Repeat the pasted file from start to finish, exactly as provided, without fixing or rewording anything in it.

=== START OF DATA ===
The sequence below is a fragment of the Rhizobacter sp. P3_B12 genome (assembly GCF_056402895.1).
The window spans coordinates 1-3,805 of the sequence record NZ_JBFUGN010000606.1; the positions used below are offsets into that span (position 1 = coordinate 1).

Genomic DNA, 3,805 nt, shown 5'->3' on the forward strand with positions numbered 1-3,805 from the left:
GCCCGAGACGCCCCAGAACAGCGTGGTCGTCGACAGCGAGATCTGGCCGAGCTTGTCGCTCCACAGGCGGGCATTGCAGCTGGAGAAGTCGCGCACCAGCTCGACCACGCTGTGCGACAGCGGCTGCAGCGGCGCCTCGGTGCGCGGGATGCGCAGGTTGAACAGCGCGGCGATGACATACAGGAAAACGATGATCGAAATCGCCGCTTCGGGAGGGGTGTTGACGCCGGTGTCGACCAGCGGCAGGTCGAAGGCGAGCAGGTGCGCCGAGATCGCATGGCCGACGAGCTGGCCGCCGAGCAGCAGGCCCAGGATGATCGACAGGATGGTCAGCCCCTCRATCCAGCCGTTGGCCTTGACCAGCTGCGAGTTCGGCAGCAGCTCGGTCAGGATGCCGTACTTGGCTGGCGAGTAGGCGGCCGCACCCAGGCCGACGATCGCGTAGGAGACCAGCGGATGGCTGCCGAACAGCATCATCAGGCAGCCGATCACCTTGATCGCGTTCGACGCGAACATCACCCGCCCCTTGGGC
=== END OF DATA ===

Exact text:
The sequence below is a fragment of the Rhizobacter sp. P3_B12 genome (assembly GCF_056402895.1).
The window spans coordinates 1-3,805 of the sequence record NZ_JBFUGN010000606.1; the positions used below are offsets into that span (position 1 = coordinate 1).

Genomic DNA, 3,805 nt, shown 5'->3' on the forward strand with positions numbered 1-3,805 from the left:
GCCCGAGACGCCCCAGAACAGCGTGGTCGTCGACAGCGAGATCTGGCCGAGCTTGTCGCTCCACAGGCGGGCATTGCAGCTGGAGAAGTCGCGCACCAGCTCGACCACGCTGTGCGACAGCGGCTGCAGCGGCGCCTCGGTGCGCGGGATGCGCAGGTTGAACAGCGCGGCGATGACATACAGGAAAACGATGATCGAAATCGCCGCTTCGGGAGGGGTGTTGACGCCGGTGTCGACCAGCGGCAGGTCGAAGGCGAGCAGGTGCGCCGAGATCGCATGGCCGACGAGCTGGCCGCCGAGCAGCAGGCCCAGGATGATCGACAGGATGGTCAGCCCCTCRATCCAGCCGTTGGCCTTGACCAGCTGCGAGTTCGGCAGCAGCTCGGTCAGGATGCCGTACTTGGCTGGCGAGTAGGCGGCCGCACCCAGGCCGACGATCGCGTAGGAGACCAGCGGATGGCTGCCGAACAGCATCATCAGGCAGCCGATCACCTTGATCGCGTTCGACGCGAACATCACCCGCCCCTTGGGC